Another foray to Britain has reassured me that my once-adopted home is unlikely to crash out of the European Union on March 29, as had been feared. PM Theresa May now wants an extension, Labour chief Jeremy Corbyn finally pretends to favor a new referendum, and so the circus will probably continue for at least a few months more.
This matters to more than Britain: an imminent calamity could upend markets to inconveniently global effect. But no one knows how to actually stop the runaway train, because the political system based on Tories versus Labour has collapsed.
Most democratic countries have political divides. In Israel it’s about the Palestinians, plus religion. In America its about guns and abortion, but also town and country and taxes. In France the divide appears to be about xenophobia. In Germany it’s a little about immigration, but mainly about little, and so not many people care.
There is a big divide in the United Kingdom still — but it is happening within both parties, not between them: the chasm over Brexit, which is largely a disagreement over migration rather than trade deals. You can be on either side of this whether you’re Tory or Labour on all other issues.
Such a thing is rare, and can only happen when an issue comes along that is bigger than and unrelated to what came before. An issue like an epidemic of rage at where the world is going. It’s not unique to Britain, obviously, but no place is it playing out quite like this.
On one side today sit the angry ones, supporters of going ahead and leaving the European Union. Many of them do not support May’s deal with the EU, considering it a sellout on various counts. They come in various shades of exuberance but it seems many would risk a calamitous no-deal exit in order to proceed unimpeded with the plan.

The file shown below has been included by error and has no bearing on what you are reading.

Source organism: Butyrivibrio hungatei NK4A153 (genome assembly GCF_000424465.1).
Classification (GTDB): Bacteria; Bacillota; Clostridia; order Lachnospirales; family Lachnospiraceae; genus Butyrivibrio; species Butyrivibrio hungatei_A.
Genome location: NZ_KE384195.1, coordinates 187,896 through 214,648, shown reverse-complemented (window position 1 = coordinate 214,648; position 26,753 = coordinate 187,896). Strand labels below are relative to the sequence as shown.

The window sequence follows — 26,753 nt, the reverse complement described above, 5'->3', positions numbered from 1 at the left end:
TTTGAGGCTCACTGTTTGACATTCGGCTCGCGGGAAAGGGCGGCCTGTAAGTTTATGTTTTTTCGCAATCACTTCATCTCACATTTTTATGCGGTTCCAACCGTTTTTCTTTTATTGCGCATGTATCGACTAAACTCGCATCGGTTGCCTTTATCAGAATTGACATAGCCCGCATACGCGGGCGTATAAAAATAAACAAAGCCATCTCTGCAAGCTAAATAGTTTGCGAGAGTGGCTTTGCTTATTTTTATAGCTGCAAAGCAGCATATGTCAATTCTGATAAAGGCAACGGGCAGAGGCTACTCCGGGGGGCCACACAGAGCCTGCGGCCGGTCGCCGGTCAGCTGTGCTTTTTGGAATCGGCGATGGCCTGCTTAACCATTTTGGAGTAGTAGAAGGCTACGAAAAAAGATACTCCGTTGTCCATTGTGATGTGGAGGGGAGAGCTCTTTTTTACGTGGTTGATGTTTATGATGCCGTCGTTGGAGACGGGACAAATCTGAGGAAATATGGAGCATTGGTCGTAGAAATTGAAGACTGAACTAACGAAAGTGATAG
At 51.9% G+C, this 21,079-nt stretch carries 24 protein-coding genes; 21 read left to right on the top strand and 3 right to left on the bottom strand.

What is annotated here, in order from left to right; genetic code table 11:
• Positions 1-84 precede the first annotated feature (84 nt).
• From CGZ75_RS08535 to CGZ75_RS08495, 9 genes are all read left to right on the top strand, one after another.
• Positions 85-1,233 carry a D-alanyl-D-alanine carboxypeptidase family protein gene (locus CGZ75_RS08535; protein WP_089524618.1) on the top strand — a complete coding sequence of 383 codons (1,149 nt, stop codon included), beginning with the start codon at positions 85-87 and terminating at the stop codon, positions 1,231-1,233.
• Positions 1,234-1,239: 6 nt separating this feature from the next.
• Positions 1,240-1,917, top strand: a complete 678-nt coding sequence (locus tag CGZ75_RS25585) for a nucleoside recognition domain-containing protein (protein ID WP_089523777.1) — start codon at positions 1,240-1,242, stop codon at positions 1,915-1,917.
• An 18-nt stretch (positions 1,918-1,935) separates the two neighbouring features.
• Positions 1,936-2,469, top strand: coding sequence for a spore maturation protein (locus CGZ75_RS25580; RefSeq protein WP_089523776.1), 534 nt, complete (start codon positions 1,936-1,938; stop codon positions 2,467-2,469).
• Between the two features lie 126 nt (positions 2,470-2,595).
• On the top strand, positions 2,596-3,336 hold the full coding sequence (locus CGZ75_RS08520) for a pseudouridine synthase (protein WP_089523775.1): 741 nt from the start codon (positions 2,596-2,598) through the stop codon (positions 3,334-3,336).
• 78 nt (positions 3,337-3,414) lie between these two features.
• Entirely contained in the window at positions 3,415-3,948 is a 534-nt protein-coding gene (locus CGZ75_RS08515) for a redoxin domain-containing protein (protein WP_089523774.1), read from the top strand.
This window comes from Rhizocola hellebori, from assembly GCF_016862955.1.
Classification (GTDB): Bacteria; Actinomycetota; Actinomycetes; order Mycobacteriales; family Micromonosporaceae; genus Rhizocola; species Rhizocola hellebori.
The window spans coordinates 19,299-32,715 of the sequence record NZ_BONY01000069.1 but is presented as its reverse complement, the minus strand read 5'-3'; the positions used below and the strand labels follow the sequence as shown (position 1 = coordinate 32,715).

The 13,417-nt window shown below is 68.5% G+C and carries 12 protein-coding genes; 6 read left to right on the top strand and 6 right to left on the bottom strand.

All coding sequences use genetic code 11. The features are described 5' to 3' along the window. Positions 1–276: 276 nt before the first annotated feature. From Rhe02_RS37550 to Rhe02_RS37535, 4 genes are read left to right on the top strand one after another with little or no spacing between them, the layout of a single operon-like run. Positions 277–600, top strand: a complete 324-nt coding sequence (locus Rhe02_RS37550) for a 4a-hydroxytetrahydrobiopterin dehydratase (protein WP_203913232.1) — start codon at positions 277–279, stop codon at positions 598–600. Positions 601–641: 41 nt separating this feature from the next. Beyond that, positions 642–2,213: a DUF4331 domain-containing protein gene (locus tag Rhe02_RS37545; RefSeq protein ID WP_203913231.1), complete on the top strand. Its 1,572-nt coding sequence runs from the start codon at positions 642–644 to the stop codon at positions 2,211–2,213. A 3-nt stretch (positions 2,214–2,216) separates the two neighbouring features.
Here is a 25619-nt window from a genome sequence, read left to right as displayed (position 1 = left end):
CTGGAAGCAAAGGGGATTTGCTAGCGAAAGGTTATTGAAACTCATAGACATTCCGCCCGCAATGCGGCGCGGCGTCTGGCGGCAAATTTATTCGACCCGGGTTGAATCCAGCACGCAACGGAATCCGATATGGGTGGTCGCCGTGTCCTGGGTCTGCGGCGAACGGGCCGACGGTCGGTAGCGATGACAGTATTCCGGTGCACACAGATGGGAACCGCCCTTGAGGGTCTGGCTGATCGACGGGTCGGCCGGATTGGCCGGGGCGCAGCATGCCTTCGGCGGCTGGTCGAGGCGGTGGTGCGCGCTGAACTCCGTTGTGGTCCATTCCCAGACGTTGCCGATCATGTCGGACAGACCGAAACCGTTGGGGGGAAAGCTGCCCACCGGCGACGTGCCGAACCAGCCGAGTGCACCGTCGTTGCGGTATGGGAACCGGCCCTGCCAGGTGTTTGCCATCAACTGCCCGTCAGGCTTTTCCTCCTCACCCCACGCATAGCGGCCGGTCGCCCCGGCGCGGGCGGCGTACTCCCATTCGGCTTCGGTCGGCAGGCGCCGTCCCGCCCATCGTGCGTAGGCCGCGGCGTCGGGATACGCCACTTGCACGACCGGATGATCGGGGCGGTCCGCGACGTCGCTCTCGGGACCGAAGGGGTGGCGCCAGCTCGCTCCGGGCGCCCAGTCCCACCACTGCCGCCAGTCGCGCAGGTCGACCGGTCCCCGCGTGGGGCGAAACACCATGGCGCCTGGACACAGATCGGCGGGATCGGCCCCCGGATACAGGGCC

My sense is that this group is in the narrow minority right now. Age demographics make this minority shrink further by the day, since the youth widely despise Brexit (they prefer to party visa-free in Ibiza and seek employment unencumbered, wherever around Europe such a thing might still be found.)
As regards strategy, these youth and the other opponents of Brexit fall into several camps as well. My sense is that most would prefer the u-turn to take the form of a second referendum.
The argument would be that the 2016 vote (which Leave narrowly won) was theoretical, was obediently followed by politicians doing the hapless best they could, and the actual outlines of the rupture are now both clear and unenticing.
Some among the “Remainers” are earnestly respectful of the first vote in a way that would never fly in results-oriented societies like the United States or Israel. In Britain the feeling that one “musn’t grumble” and the instinct to “just get on with it” remain strong. But most would welcome any means to make the nightmare go away.
Why stay in the EU? Sure, it’s silly to think Portuguese will be transformed into Europeans first in the way that Michiganers are mainly American; language hinders that. But the European Union kept the peace for generations, created tremendous economies of scale and fixed the major problem of nationalist insanity on the continent. It is dispiriting that these benefits are so carelessly cast aside.
Despite the existence of two clear camps on the definitive issue of the generation, there are no parties representing either.